Lament for Ogun

from by Michael Kelly

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This is the first half of one of the tales of Ogun, one
of the Loa of African mythology and religion. The Loa
are similar in many ways to gods or saints, Ogun being
the patron spirit of fire, blacksmithing, and (involuntarily)
war. The tales of Ogun hold several parallels with greek
myths, in this one particularly that of Demeter, in the
way that the world suffers at his displeasure when he
takes offense.


Under the hammer of the sun on our backs
On the anvil of Earth we were made
Our bodies hard crafted by toil on the land
Lacking simplest of tools for our trade
Without hammer or ploughshare or blade

When the evening drew, we all fled to our homes
Where our youngest would tremble and weep
For the night was the time of the lion and wolf
And, to them, we were no more than sheep
And the beasts came for us in our sleep

Ogun heard our cries as He worked at His forge
And He turned thoughtful eyes to our plight
And, with one calloused hand, grabbed a brand from the fire
For to bring us the flame and the light
For to draw back the veil of the night

At the mountain, He taught us to dig for black iron
And to craft it with hammer and hand
Now, with tools for the farm, we were lords of the field
And, with spearheads, the lords of the land
And the beasts would soon learn to fear man

But, for some, the land's bounty was never enough
And we turned greedy eyes to our kin
And the gifts of the gods would be warped by our hands
For the greed and the glory of men
Damn the pride of the kingdoms of men!

We sharpened the tools that we'd used in the fields
And we harvested men like the grain
With the gifts of Ogun, we let out their bright blood
And we watered the fields like the rain
With each death, we sang out Ogun's name

Ogun heard those cries, and He looked from His forge
With disgust at the carnage we'd wrought
For, in banishing fear, we'd become fear itself
Tenfold worse than the beasts we had fought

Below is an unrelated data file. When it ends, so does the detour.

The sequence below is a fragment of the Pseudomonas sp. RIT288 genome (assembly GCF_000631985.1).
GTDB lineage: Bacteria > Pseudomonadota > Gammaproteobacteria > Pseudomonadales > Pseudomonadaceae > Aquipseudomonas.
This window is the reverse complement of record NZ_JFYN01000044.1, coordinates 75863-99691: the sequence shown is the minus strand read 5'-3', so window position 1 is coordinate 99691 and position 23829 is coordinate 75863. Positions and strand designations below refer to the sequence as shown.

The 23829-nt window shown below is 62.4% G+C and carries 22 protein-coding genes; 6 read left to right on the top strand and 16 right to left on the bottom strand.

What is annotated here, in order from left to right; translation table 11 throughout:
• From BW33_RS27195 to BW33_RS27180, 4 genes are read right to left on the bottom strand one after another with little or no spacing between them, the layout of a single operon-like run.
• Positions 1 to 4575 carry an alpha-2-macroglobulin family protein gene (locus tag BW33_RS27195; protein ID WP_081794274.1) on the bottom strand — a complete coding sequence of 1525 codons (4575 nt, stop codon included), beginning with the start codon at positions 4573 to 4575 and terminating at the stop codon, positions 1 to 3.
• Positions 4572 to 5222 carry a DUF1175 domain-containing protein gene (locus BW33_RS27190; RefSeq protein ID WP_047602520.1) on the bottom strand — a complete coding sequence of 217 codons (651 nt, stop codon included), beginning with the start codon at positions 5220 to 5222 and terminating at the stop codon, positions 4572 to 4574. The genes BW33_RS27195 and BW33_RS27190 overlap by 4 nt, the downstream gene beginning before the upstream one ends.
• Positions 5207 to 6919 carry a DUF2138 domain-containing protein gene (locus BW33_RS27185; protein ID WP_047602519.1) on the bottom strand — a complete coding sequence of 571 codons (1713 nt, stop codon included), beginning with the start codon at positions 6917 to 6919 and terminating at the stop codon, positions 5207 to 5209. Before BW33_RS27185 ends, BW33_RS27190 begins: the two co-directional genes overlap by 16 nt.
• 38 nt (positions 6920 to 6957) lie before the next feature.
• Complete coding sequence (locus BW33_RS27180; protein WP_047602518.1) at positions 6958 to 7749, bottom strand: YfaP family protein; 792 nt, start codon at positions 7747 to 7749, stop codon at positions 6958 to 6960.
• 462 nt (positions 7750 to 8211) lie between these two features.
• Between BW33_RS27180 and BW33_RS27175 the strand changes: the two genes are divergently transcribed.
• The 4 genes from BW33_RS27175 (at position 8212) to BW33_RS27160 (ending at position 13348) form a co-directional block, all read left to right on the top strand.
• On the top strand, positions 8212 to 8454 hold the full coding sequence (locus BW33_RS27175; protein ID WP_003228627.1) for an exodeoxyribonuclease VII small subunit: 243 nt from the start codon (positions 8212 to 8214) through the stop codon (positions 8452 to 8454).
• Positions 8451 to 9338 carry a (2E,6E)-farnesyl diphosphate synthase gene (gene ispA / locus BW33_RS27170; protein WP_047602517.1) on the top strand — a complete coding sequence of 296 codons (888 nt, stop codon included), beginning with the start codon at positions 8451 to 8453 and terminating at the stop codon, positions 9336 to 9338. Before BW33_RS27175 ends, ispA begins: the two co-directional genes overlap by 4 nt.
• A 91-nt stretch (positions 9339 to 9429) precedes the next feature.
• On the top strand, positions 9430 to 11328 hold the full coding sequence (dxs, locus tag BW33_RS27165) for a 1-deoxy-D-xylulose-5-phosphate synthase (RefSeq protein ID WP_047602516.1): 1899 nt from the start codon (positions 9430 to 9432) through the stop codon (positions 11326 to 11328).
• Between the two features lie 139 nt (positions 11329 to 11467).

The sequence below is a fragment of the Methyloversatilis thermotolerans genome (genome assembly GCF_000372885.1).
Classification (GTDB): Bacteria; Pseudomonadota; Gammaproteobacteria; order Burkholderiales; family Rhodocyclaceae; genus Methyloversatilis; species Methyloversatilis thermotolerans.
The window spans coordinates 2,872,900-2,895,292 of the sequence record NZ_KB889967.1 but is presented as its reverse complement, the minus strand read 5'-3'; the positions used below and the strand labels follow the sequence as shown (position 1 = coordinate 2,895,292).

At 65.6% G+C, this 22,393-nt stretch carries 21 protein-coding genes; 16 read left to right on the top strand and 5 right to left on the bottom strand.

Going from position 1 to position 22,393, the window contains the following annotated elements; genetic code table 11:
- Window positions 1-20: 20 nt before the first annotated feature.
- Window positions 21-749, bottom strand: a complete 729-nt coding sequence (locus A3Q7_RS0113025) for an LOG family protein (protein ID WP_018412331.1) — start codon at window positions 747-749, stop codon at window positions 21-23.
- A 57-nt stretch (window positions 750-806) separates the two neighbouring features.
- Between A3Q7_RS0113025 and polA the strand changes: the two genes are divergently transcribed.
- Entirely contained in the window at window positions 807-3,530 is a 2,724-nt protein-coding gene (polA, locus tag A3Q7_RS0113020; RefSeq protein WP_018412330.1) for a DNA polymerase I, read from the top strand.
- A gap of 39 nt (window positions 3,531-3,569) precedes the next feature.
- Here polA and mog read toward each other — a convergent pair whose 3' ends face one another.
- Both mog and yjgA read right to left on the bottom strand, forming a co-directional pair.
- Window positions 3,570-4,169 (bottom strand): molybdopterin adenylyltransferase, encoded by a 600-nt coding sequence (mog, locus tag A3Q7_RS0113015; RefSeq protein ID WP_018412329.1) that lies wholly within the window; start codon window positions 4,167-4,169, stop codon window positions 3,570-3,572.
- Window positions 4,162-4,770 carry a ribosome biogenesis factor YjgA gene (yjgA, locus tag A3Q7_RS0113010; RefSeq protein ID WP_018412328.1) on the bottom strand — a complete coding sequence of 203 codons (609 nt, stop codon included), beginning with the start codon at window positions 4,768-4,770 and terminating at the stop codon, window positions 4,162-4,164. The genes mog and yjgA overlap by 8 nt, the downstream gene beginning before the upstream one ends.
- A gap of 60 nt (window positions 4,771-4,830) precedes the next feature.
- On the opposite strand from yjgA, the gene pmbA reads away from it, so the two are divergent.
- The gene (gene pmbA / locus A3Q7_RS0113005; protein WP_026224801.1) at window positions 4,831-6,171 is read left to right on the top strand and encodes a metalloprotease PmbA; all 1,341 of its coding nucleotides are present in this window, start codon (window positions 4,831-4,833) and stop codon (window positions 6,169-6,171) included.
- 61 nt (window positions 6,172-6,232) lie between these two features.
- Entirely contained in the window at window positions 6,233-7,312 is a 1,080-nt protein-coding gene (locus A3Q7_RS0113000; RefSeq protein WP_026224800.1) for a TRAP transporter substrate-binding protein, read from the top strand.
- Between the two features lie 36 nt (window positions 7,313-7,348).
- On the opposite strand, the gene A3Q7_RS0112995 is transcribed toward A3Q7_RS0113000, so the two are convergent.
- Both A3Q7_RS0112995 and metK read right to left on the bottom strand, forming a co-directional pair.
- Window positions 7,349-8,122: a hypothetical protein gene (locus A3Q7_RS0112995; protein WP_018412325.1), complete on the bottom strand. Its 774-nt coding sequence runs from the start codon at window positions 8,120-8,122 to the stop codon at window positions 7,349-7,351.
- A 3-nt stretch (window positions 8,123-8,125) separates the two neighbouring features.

And undone all the good He had sought

Ogun's hammer, He cast from His hand to the dust
And He let the fires cool on the hearth
To the forest He left, with a curse on his lips
For the men who's corrupted His worth;
Who now buried their kin in the earth

We returned from out battles, our victories sweet
But to find that our fires had grown cold
And our fields had lain fallow while we were away
We had nothing to eat but the gold
That we'd robbed from our neighbours of old

With the Maker now gone to the forest, we found
That we had not the will to rebuild
Though we prayed to Ogun, all our wells remained dry
And our fields lay unplowed and untilled
And the pits of our bellies unfilled

Good friends, forget not that the strengths of Ogun
Are all lent you with kindness and trust
And that all you might gain from a gift that's abused
In the end, seldom outweighs the cost
Of the strengths and the honour that's lost

For, the spirit of work is more precious than gold
And the blessing of craft is its boon
All the glory and wealth of the kingdoms of men
Are all dust without the sweat of Ogun
For the spirit of work is Ogun
For the spirit of work is Ogun


from Fields of the North, released February 1, 2003
Guitar, Vocals, Lyrics, Melody - Michael Kelly
Cello - Christina Zaenker



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Michael Kelly Vancouver, British Columbia

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